Cannabis conundrum: What to do with billions of dollars that banks won’t touch
By Mark Anderson – Staff Writer, Sacramento Business Journal
he billions that will be generated from California’s soon-to-be-legal recreational marijuana industry cannot be banked legally.
And that presents a real conundrum for companies that sell pot.
With the passage of Proposition 64 last year, California is scheduled to legalize adult-use recreational marijuana on Jan. 1, 2018. However, under federal law, marijuana is still illegal, so banks, credit unions and brokerages — all of which have federal oversight — are at risk of losing their licenses to operate if they take money associated with cannabis.
The majority of recreational marijuana transactions are in cash, as opposed to other industries that typically use electronic payments or direct deposits.
That means the state’s newest legal industry will be swimming in cash, but won’t have access to the traditional banking system.
“You cannot have a multi-billion industry that is cash only. The federal government will have to do something,” said Simone Lagomarsino, CEO of the California Bankers Association in Sacramento.
So far, however, there is no indication the federal government is considering a change. In fact, U.S. Attorney General Jeff Sessions has been outspoken in his criticism of the movement to legalize marijuana. In a March speech, he reportedly suggested that marijuana was only slightly less destructive than heroin.
“I reject the idea that America will be a better place if marijuana is sold in every corner store,” Newsweek quoted Sessions as saying. “And I am astonished to hear people suggest that we can solve our heroin crisis by legalizing marijuana—so people can trade one life-wrecking dependency for another that’s only slightly less awful. Our nation needs to say clearly once again that using drugs will destroy your life.”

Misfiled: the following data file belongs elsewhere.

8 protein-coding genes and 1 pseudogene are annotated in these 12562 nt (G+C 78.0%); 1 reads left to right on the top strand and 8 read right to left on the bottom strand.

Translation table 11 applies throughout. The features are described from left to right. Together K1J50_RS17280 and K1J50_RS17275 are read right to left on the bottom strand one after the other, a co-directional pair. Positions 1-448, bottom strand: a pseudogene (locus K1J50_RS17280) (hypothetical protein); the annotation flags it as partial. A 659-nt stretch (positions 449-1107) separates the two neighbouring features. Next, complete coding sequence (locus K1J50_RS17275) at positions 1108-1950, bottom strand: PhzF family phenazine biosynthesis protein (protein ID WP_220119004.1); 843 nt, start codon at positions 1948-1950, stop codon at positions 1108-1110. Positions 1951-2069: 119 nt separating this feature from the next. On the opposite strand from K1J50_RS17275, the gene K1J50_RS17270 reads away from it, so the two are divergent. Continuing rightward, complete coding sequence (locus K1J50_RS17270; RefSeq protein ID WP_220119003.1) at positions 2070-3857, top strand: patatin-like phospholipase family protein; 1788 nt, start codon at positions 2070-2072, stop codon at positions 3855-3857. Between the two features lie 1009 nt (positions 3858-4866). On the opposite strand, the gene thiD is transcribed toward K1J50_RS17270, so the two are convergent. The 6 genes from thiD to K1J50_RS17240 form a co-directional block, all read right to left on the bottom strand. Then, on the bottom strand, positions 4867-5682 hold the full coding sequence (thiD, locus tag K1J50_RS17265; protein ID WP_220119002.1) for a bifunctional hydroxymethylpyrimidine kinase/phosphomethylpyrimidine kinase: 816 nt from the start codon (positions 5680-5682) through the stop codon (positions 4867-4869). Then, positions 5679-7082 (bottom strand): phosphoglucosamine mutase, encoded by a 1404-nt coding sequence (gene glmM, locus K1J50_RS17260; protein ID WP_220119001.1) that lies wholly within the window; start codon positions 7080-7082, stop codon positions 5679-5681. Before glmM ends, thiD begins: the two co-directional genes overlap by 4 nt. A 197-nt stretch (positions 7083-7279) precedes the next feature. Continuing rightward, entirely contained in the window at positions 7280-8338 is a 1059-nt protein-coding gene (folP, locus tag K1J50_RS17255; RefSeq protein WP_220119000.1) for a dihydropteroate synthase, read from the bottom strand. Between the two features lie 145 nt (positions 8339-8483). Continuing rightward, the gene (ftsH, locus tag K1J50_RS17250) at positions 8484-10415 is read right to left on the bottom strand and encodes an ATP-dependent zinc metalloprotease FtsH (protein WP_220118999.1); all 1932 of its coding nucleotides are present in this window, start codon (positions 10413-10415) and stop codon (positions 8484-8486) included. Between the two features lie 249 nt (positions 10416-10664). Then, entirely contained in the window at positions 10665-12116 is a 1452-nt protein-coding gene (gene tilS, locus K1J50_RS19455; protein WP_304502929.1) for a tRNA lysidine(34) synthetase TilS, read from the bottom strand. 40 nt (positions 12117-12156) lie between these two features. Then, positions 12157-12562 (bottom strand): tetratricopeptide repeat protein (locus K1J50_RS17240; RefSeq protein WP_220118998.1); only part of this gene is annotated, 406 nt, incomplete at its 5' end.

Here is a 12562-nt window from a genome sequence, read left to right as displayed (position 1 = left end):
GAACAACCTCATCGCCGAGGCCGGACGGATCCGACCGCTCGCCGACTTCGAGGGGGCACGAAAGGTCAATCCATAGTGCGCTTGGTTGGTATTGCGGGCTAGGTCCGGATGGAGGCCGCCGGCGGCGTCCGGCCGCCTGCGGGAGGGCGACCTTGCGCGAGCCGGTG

With current federal law on cannabis expected to remain in effect, the industry’s access to federally regulated parts of the financial system will be limited. That includes the Automated Clearinghouse, used to clear debit and check transactions. It also includes banks insured by the Federal Deposit Insurance Corp. and credit unions insured by the National Credit Union Association.
“It is an industry that really needs access to the banking system, if only for the safety and security of the businesses. You don’t want businesses sitting on a lot of cash, and you don’t want employees carrying a lot of cash,” said Steve Fleming, CEO of River City Bank. “It is a complicated topic, because it is legal at the state level but it is still considered a Schedule 1 drug at the federal level.”
While it is a complicated topic, it is a simple decision for the bank, he said.
“I’m sympathetic to the industry. We’d like to help these legitimate businesses, but we really have our hands tied, because there is no ambiguity in the federal position,” Fleming said.
Cannabis money eventually touches the banking system in one way or another, as the cash derived from the sale of recreational marijuana is eventually spent on other goods and services and deposited into banks, said Linda Navarro, CEO of the Oregon Bankers Association. But there is still no direct link between the banking and cannabis industries in Oregon and Washington, where pot has been legal for several years, said Navarro.
“I would like to believe that over time it has gotten better, but it hasn’t. The federal message seems to be: Don’t get too comfortable,” Navarro said.
Ignorance is not bliss
Banks can’t even feign ignorance of where their customers’ money comes from, Lagomarsino said. Federal laws designed to deter money laundering, drug sales and tax avoidance put federally regulated institutions like banks and credit unions on the hook for knowing where their customers’ money comes from, especially if it is a lot of cash. Under anti-money-laundering rules known as “Know Your Customer,” banks are in jeopardy of regulatory sanction if they don’t investigate the provenance of their client’s income, she said.